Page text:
Officials working with the Department of Energy tell the Detroit News that GM and Chrysler face no major obstacles in their quest for huge retooling loans from the DOE’s Advanced Technology Vehicle Manufacturing Loan program. GM is seeking $14.4b and Chrysler has asked for $8.55b in low-cost government loans. Says Matt Rogers, a senior adviser to the Energy Department
Project finance details need to be worked through, but those things are working out just fine as we work directly with the companies. It’s really a process of making sure that each of the projects that they have are in fact competitive.
Er, competitive compared to what?
So the guys from the DOE and Booz Allen Hamilton or AT Kearny are trying to judge whether the series hybrid Chevy Volt will be competitive? It certainly will be disadvantaged if you don’t fund it. Why? BECAUSE YOU FUNDED THEIR COMPETITION. Now that you have screwed up the natural forces of the marketplace, the DOE must provide equivalent support for the Volt program and let them compete on a level playing field with Nissan, Ford and even Tesla and Fisker.
And he’s right: All four firms he mentions have received money from the ATVML program, despite qualifying for unproven products. Besides, viability of the Volt program was never the main problem with GM’s bid for DOE loans. The big hangup was a financial viability clause, that GM now undoubtedly passes, having received tens of billions of dollars in direct taxpayer support. If you’re going to help GM over the financial hurdle, why pretend that the Volt’s viability is an issue? Especially when the presidential task force on autos already ripped into the Volt’s chances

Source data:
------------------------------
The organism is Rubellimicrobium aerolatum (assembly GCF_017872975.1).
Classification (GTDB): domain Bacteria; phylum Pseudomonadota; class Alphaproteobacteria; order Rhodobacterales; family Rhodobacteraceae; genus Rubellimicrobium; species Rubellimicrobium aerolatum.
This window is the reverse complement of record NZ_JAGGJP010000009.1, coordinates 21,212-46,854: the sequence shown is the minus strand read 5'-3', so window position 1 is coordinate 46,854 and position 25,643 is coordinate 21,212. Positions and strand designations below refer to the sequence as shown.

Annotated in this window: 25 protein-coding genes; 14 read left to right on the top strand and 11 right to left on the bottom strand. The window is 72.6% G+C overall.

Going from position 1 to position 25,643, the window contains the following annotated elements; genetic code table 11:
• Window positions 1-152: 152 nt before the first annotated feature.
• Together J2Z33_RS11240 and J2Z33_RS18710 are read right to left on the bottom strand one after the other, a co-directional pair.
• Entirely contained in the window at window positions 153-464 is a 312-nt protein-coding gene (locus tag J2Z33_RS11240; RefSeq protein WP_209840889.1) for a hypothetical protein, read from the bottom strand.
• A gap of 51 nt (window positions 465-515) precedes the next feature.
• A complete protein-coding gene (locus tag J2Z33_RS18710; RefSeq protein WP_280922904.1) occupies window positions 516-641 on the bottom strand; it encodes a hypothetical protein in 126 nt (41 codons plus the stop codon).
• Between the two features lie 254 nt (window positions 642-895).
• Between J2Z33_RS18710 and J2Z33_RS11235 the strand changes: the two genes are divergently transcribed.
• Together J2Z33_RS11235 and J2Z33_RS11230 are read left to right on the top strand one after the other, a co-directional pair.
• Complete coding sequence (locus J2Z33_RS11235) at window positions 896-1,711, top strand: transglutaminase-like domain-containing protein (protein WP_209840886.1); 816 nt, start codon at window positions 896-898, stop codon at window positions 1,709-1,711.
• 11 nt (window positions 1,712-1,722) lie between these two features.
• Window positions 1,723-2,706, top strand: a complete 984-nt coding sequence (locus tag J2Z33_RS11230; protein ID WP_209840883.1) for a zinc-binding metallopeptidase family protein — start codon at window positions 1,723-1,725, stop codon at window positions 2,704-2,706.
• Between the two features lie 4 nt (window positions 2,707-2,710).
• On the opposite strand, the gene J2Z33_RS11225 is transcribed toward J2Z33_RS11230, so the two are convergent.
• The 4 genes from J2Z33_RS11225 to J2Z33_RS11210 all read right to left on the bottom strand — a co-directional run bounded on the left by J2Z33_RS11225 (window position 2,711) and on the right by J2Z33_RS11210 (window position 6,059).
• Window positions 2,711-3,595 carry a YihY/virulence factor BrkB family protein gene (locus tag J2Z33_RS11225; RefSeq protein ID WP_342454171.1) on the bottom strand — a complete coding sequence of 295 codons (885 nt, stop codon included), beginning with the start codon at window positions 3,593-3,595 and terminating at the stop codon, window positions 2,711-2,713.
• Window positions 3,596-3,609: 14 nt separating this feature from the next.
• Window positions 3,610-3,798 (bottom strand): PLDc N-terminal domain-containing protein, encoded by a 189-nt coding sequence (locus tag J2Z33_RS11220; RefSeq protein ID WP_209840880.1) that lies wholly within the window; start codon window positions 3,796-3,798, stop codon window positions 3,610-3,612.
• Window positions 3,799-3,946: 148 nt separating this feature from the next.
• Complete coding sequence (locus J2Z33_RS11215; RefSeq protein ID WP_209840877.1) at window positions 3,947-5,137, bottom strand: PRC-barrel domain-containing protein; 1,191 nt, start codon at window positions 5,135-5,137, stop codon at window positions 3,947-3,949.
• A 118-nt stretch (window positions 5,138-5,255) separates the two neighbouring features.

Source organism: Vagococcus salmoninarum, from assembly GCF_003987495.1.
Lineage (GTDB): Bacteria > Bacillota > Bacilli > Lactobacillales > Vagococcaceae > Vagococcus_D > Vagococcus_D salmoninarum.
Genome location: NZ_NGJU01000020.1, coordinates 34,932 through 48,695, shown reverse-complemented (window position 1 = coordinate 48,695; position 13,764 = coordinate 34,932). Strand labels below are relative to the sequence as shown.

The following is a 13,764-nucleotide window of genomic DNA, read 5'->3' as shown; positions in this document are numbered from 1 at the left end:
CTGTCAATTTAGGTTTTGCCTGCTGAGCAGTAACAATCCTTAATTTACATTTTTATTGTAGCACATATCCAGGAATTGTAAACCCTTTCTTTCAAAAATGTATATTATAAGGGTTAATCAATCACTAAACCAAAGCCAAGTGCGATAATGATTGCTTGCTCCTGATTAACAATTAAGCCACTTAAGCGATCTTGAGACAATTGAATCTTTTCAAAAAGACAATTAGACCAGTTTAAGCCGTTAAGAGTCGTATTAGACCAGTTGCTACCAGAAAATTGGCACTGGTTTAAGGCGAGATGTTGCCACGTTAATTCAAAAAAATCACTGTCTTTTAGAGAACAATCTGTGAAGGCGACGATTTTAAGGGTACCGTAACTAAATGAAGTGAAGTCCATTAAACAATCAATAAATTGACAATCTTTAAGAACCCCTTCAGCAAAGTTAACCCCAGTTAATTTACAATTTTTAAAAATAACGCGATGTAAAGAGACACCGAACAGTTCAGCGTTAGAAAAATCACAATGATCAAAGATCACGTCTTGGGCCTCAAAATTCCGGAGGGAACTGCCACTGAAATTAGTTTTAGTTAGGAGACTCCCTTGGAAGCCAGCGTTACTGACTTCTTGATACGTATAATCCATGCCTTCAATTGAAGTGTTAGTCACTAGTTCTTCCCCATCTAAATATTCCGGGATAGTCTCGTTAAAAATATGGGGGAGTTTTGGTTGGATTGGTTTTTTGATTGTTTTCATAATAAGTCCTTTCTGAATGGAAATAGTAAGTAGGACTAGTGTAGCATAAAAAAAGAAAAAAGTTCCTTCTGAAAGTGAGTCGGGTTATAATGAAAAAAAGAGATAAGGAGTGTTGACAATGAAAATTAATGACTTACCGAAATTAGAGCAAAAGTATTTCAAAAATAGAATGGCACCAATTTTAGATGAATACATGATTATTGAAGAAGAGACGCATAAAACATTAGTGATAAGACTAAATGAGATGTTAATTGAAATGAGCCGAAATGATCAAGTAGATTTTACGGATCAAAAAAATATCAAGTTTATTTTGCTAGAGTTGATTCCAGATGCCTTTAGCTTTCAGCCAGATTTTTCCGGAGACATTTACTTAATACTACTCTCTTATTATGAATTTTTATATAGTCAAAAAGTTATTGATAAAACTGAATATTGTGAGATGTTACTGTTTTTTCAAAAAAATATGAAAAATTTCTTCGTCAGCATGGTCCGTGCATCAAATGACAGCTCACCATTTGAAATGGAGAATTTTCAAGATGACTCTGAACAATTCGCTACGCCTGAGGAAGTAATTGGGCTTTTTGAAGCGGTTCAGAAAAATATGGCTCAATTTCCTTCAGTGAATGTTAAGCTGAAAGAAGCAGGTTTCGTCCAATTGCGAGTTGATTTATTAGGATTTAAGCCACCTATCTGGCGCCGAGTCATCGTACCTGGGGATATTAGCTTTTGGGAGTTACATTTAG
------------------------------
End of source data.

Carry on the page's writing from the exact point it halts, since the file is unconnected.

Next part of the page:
pre-bailout, only to come to swing back in favor of Chevy’s hail mary.
We’ve known that GM needs this money
since last summer, and we’ve contacted the DOE several times trying to follow up on the status of GM and Chrysler’s loan applications. Why this whole process has been so shrouded in mystery is hard to understand, and this secrecy is more than a little troubling considering the impact these decisions have on the industry. But then, that bridge was crossed when the bailout happened… why the DOE is wasting time pretending that it might not give GM and Chrysler the cherry on top of their bailout is tough to fathom.